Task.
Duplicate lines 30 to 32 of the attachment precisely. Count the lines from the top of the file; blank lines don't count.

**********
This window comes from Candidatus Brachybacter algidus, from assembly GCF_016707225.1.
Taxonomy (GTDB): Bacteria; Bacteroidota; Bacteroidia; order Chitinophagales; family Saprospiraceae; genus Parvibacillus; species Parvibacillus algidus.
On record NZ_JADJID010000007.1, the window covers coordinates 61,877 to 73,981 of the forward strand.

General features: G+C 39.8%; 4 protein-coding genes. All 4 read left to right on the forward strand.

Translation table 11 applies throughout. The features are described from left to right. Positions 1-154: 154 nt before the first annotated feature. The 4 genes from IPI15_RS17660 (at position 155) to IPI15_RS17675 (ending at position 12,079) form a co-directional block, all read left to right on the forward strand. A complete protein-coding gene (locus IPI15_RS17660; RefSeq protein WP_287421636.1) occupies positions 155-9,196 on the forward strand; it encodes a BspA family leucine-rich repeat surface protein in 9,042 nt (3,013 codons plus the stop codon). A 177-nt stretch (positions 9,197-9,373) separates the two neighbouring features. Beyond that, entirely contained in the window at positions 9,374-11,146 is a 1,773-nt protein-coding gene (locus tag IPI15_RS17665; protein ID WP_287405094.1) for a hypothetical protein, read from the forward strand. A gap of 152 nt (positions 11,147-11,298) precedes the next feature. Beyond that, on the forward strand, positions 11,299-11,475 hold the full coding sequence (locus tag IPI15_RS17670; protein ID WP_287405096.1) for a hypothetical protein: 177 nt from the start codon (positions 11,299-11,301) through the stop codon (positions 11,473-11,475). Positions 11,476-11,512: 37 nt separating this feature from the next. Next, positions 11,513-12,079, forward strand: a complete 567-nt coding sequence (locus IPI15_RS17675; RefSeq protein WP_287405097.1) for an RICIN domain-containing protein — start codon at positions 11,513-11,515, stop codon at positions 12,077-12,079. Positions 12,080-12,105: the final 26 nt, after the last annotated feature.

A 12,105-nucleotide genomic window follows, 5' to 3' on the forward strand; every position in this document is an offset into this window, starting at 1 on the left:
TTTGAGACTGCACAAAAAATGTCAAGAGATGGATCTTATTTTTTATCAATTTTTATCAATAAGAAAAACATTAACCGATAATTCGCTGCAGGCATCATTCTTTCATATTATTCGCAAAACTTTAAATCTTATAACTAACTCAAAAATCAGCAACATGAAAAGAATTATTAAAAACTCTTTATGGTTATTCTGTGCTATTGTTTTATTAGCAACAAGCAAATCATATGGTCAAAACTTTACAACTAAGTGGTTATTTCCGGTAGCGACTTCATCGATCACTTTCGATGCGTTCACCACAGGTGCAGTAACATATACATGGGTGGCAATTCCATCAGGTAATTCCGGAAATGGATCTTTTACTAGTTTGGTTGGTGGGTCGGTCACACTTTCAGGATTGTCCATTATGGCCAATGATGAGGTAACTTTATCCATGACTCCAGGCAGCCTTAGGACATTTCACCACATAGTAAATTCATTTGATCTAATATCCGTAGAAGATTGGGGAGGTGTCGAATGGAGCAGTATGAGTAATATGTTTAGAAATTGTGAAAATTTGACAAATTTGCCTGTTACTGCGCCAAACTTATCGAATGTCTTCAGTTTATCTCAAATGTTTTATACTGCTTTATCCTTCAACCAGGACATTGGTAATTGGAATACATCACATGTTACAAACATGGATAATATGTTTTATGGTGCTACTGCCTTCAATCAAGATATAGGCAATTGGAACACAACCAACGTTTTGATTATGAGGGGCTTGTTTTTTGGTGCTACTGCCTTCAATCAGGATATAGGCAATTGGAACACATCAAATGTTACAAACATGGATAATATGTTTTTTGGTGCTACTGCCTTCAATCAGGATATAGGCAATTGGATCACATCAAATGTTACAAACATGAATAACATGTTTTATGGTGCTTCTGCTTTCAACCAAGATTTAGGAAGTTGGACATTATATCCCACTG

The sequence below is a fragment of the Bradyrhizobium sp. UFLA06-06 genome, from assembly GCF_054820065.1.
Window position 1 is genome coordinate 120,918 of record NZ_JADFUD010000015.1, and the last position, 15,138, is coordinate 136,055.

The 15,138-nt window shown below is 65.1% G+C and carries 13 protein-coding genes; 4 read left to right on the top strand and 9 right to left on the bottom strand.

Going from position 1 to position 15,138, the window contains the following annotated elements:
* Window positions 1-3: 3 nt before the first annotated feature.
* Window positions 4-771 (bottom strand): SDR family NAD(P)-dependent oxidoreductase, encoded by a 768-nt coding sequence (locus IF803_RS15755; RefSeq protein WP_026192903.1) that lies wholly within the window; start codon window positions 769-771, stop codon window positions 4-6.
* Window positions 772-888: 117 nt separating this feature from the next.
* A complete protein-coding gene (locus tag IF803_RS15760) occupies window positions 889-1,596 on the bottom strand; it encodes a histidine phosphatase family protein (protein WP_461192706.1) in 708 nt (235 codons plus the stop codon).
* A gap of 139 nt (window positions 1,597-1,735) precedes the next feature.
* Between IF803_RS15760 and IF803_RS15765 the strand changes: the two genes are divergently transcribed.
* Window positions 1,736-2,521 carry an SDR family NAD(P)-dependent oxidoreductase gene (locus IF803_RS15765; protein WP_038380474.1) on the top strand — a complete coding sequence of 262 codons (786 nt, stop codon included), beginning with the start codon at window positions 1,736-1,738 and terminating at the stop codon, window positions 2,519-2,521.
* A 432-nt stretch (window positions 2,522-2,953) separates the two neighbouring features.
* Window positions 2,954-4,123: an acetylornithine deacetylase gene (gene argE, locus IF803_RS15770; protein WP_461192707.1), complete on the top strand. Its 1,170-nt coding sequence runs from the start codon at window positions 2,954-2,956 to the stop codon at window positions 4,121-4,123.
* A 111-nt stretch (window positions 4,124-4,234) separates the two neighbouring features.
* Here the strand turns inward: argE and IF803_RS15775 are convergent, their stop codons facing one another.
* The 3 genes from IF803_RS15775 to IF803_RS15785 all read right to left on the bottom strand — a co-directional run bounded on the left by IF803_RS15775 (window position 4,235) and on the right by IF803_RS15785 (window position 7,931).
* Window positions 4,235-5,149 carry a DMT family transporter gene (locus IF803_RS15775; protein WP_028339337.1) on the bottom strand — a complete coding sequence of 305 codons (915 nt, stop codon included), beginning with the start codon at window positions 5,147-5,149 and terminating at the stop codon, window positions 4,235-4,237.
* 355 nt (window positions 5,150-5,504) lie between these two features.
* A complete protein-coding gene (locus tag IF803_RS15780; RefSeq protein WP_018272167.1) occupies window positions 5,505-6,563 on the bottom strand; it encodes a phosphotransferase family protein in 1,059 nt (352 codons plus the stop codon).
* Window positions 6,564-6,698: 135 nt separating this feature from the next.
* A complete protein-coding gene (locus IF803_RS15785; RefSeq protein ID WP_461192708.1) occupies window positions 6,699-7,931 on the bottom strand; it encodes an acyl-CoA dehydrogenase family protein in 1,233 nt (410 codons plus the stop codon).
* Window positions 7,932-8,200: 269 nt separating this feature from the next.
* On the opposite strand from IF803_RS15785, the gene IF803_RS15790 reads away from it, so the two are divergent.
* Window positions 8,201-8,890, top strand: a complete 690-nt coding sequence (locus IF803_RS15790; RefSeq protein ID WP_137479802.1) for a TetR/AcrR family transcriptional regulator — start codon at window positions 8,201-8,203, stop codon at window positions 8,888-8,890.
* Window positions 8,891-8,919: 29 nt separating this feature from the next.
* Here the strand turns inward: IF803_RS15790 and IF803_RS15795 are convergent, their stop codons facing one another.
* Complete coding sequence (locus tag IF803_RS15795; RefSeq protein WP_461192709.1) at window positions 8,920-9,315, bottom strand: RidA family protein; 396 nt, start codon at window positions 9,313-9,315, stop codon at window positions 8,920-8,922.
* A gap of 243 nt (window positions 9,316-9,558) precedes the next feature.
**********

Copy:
* On the opposite strand from IF803_RS15785, the gene IF803_RS15790 reads away from it, so the two are divergent.
* Window positions 8,201-8,890, top strand: a complete 690-nt coding sequence (locus IF803_RS15790; RefSeq protein ID WP_137479802.1) for a TetR/AcrR family transcriptional regulator — start codon at window positions 8,201-8,203, stop codon at window positions 8,888-8,890.
* Window positions 8,891-8,919: 29 nt separating this feature from the next.